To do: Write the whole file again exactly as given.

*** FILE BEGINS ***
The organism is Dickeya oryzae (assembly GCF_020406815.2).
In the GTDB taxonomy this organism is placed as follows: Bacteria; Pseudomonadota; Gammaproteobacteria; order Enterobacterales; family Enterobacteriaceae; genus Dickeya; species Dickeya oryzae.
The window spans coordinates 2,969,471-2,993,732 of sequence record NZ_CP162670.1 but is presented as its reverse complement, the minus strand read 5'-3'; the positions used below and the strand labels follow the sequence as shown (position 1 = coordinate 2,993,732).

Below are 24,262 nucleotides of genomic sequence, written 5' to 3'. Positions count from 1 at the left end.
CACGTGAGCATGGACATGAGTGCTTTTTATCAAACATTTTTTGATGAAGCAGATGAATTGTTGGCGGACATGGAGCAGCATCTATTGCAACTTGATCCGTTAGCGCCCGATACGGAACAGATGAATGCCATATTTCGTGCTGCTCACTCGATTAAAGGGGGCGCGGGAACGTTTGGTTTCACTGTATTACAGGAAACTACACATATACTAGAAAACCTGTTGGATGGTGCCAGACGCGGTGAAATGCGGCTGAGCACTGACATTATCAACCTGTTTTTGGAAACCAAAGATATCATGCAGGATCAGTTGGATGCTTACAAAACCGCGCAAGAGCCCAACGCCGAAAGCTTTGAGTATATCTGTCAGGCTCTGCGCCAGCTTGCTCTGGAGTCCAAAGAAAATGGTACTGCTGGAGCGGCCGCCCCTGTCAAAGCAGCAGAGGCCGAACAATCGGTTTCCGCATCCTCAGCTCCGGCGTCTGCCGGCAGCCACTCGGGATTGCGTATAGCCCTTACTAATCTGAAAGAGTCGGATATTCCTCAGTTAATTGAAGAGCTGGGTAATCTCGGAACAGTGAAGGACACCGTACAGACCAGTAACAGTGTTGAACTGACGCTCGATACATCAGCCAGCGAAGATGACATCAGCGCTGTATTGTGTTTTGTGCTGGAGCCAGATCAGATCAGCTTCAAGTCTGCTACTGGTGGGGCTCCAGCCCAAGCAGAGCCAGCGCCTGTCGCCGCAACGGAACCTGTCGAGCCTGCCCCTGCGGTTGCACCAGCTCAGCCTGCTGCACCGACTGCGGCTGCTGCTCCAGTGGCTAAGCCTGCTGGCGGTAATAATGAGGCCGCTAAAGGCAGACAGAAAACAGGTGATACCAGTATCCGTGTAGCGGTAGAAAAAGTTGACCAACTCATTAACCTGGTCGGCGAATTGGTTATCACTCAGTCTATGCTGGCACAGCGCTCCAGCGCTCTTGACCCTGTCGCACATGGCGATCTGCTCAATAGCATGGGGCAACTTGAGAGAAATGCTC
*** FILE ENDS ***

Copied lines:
The organism is Dickeya oryzae (assembly GCF_020406815.2).
In the GTDB taxonomy this organism is placed as follows: Bacteria; Pseudomonadota; Gammaproteobacteria; order Enterobacterales; family Enterobacteriaceae; genus Dickeya; species Dickeya oryzae.
The window spans coordinates 2,969,471-2,993,732 of sequence record NZ_CP162670.1 but is presented as its reverse complement, the minus strand read 5'-3'; the positions used below and the strand labels follow the sequence as shown (position 1 = coordinate 2,993,732).

Below are 24,262 nucleotides of genomic sequence, written 5' to 3'. Positions count from 1 at the left end.
CACGTGAGCATGGACATGAGTGCTTTTTATCAAACATTTTTTGATGAAGCAGATGAATTGTTGGCGGACATGGAGCAGCATCTATTGCAACTTGATCCGTTAGCGCCCGATACGGAACAGATGAATGCCATATTTCGTGCTGCTCACTCGATTAAAGGGGGCGCGGGAACGTTTGGTTTCACTGTATTACAGGAAACTACACATATACTAGAAAACCTGTTGGATGGTGCCAGACGCGGTGAAATGCGGCTGAGCACTGACATTATCAACCTGTTTTTGGAAACCAAAGATATCATGCAGGATCAGTTGGATGCTTACAAAACCGCGCAAGAGCCCAACGCCGAAAGCTTTGAGTATATCTGTCAGGCTCTGCGCCAGCTTGCTCTGGAGTCCAAAGAAAATGGTACTGCTGGAGCGGCCGCCCCTGTCAAAGCAGCAGAGGCCGAACAATCGGTTTCCGCATCCTCAGCTCCGGCGTCTGCCGGCAGCCACTCGGGATTGCGTATAGCCCTTACTAATCTGAAAGAGTCGGATATTCCTCAGTTAATTGAAGAGCTGGGTAATCTCGGAACAGTGAAGGACACCGTACAGACCAGTAACAGTGTTGAACTGACGCTCGATACATCAGCCAGCGAAGATGACATCAGCGCTGTATTGTGTTTTGTGCTGGAGCCAGATCAGATCAGCTTCAAGTCTGCTACTGGTGGGGCTCCAGCCCAAGCAGAGCCAGCGCCTGTCGCCGCAACGGAACCTGTCGAGCCTGCCCCTGCGGTTGCACCAGCTCAGCCTGCTGCACCGACTGCGGCTGCTGCTCCAGTGGCTAAGCCTGCTGGCGGTAATAATGAGGCCGCTAAAGGCAGACAGAAAACAGGTGATACCAGTATCCGTGTAGCGGTAGAAAAAGTTGACCAACTCATTAACCTGGTCGGCGAATTGGTTATCACTCAGTCTATGCTGGCACAGCGCTCCAGCGCTCTTGACCCTGTCGCACATGGCGATCTGCTCAATAGCATGGGGCAACTTGAGAGAAATGCTC